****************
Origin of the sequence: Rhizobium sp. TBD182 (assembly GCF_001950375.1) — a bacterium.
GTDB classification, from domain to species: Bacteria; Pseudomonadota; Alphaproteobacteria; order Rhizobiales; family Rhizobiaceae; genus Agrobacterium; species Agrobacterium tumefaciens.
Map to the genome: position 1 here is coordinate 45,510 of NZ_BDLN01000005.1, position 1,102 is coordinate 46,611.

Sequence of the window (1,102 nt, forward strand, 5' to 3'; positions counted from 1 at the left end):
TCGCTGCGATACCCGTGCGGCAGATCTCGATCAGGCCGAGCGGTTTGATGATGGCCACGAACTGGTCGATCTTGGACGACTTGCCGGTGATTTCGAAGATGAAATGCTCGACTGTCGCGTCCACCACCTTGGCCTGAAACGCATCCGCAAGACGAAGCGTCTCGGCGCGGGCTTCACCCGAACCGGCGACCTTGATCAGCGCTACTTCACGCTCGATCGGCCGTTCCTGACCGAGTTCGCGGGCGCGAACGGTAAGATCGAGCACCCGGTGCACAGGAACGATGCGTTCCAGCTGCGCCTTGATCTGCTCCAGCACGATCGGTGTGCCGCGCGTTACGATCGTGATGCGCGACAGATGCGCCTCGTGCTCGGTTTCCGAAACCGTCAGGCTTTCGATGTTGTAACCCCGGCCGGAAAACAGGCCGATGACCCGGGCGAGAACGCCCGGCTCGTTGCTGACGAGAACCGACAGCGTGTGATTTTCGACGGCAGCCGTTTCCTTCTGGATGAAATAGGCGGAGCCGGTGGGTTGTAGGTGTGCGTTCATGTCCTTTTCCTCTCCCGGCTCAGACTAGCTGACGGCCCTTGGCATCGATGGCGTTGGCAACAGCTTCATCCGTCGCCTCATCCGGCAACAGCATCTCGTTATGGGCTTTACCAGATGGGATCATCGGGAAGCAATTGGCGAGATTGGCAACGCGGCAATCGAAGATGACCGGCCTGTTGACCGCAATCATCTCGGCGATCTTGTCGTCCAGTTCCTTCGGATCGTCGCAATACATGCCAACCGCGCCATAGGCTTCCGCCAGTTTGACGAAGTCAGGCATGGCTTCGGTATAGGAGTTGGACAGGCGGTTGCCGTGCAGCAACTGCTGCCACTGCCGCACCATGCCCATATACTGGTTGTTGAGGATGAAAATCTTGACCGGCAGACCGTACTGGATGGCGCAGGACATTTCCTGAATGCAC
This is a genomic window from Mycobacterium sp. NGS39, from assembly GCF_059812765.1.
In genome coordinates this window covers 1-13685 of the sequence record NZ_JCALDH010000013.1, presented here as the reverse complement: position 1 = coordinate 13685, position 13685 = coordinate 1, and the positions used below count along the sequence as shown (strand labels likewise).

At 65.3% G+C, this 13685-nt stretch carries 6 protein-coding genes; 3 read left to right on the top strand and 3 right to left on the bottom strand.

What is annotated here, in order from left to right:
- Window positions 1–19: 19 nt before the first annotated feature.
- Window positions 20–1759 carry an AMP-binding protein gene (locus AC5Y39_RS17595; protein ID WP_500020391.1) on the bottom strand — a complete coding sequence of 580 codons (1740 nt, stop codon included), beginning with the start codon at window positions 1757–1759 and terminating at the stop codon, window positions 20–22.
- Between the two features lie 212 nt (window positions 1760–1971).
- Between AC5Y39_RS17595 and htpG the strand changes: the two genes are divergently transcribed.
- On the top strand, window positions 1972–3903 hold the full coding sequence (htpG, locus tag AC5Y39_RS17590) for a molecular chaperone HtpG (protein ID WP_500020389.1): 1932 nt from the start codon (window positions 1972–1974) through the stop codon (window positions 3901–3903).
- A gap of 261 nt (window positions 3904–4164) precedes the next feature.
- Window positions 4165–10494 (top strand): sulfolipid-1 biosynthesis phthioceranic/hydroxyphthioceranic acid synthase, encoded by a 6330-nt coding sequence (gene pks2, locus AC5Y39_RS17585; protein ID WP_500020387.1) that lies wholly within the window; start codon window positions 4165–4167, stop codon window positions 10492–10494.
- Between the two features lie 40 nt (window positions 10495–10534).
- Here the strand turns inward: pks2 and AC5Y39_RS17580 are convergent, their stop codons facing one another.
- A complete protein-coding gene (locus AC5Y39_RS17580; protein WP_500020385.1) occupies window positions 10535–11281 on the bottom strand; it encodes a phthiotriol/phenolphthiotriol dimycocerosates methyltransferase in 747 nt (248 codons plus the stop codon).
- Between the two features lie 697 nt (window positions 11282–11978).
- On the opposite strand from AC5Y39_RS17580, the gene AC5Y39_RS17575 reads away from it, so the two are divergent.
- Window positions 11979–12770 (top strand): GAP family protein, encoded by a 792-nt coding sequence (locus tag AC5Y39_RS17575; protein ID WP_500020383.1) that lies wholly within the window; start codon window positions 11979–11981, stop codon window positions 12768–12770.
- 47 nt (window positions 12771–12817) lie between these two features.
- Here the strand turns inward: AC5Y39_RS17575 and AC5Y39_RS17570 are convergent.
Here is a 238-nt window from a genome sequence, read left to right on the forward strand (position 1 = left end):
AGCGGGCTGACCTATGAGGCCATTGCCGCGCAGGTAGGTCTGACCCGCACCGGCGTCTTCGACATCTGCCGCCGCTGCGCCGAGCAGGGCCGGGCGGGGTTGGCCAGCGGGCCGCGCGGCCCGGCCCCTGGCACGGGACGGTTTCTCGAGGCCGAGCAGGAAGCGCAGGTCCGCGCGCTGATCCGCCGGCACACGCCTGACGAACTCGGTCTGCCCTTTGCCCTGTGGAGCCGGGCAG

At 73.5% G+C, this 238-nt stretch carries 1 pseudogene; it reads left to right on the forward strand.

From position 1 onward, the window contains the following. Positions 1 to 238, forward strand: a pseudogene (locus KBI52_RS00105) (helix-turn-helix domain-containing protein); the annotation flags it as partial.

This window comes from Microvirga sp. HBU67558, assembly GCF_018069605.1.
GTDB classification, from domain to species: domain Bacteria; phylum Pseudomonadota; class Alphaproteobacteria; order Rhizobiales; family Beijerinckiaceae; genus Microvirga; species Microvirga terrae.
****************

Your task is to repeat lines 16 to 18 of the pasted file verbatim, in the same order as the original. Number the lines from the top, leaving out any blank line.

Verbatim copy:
- Window positions 4165–10494 (top strand): sulfolipid-1 biosynthesis phthioceranic/hydroxyphthioceranic acid synthase, encoded by a 6330-nt coding sequence (gene pks2, locus AC5Y39_RS17585; protein ID WP_500020387.1) that lies wholly within the window; start codon window positions 4165–4167, stop codon window positions 10492–10494.
- Between the two features lie 40 nt (window positions 10495–10534).
- Here the strand turns inward: pks2 and AC5Y39_RS17580 are convergent, their stop codons facing one another.